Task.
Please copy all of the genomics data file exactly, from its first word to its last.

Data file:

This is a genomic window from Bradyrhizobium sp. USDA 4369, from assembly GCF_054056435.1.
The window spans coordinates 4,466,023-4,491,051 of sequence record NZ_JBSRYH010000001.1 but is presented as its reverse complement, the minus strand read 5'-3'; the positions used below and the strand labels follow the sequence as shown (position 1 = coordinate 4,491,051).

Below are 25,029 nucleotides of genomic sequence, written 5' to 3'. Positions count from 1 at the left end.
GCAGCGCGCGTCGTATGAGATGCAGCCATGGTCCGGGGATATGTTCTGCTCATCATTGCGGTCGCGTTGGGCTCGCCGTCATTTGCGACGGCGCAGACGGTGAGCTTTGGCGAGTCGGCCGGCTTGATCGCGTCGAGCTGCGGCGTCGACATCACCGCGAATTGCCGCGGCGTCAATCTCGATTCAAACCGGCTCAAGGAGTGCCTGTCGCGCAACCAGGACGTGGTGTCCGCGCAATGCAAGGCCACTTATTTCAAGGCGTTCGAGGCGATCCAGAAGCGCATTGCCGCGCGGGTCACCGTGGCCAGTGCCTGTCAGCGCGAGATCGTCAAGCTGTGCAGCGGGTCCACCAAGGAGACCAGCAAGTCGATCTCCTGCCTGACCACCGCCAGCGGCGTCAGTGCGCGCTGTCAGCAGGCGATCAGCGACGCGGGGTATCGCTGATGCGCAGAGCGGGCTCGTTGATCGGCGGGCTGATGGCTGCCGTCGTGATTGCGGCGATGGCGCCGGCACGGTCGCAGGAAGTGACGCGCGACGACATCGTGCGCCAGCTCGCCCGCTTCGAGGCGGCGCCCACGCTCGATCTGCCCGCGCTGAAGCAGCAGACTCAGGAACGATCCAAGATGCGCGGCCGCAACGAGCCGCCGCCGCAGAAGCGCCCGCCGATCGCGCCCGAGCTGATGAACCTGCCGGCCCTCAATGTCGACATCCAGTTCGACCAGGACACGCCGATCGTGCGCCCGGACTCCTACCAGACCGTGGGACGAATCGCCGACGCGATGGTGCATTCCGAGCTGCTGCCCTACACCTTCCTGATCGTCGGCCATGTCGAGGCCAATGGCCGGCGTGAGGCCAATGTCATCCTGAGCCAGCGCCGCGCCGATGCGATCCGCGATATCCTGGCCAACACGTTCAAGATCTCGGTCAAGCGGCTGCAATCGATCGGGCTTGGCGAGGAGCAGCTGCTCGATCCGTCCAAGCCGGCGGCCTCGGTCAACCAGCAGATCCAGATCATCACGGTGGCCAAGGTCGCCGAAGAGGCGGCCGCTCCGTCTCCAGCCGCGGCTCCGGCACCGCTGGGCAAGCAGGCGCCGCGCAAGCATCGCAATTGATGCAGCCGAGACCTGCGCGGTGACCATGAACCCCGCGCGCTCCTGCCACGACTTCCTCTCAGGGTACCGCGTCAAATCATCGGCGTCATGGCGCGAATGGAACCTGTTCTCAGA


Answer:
This is a genomic window from Bradyrhizobium sp. USDA 4369, from assembly GCF_054056435.1.
The window spans coordinates 4,466,023-4,491,051 of sequence record NZ_JBSRYH010000001.1 but is presented as its reverse complement, the minus strand read 5'-3'; the positions used below and the strand labels follow the sequence as shown (position 1 = coordinate 4,491,051).

Below are 25,029 nucleotides of genomic sequence, written 5' to 3'. Positions count from 1 at the left end.
GCAGCGCGCGTCGTATGAGATGCAGCCATGGTCCGGGGATATGTTCTGCTCATCATTGCGGTCGCGTTGGGCTCGCCGTCATTTGCGACGGCGCAGACGGTGAGCTTTGGCGAGTCGGCCGGCTTGATCGCGTCGAGCTGCGGCGTCGACATCACCGCGAATTGCCGCGGCGTCAATCTCGATTCAAACCGGCTCAAGGAGTGCCTGTCGCGCAACCAGGACGTGGTGTCCGCGCAATGCAAGGCCACTTATTTCAAGGCGTTCGAGGCGATCCAGAAGCGCATTGCCGCGCGGGTCACCGTGGCCAGTGCCTGTCAGCGCGAGATCGTCAAGCTGTGCAGCGGGTCCACCAAGGAGACCAGCAAGTCGATCTCCTGCCTGACCACCGCCAGCGGCGTCAGTGCGCGCTGTCAGCAGGCGATCAGCGACGCGGGGTATCGCTGATGCGCAGAGCGGGCTCGTTGATCGGCGGGCTGATGGCTGCCGTCGTGATTGCGGCGATGGCGCCGGCACGGTCGCAGGAAGTGACGCGCGACGACATCGTGCGCCAGCTCGCCCGCTTCGAGGCGGCGCCCACGCTCGATCTGCCCGCGCTGAAGCAGCAGACTCAGGAACGATCCAAGATGCGCGGCCGCAACGAGCCGCCGCCGCAGAAGCGCCCGCCGATCGCGCCCGAGCTGATGAACCTGCCGGCCCTCAATGTCGACATCCAGTTCGACCAGGACACGCCGATCGTGCGCCCGGACTCCTACCAGACCGTGGGACGAATCGCCGACGCGATGGTGCATTCCGAGCTGCTGCCCTACACCTTCCTGATCGTCGGCCATGTCGAGGCCAATGGCCGGCGTGAGGCCAATGTCATCCTGAGCCAGCGCCGCGCCGATGCGATCCGCGATATCCTGGCCAACACGTTCAAGATCTCGGTCAAGCGGCTGCAATCGATCGGGCTTGGCGAGGAGCAGCTGCTCGATCCGTCCAAGCCGGCGGCCTCGGTCAACCAGCAGATCCAGATCATCACGGTGGCCAAGGTCGCCGAAGAGGCGGCCGCTCCGTCTCCAGCCGCGGCTCCGGCACCGCTGGGCAAGCAGGCGCCGCGCAAGCATCGCAATTGATGCAGCCGAGACCTGCGCGGTGACCATGAACCCCGCGCGCTCCTGCCACGACTTCCTCTCAGGGTACCGCGTCAAATCATCGGCGTCATGGCGCGAATGGAACCTGTTCTCAGA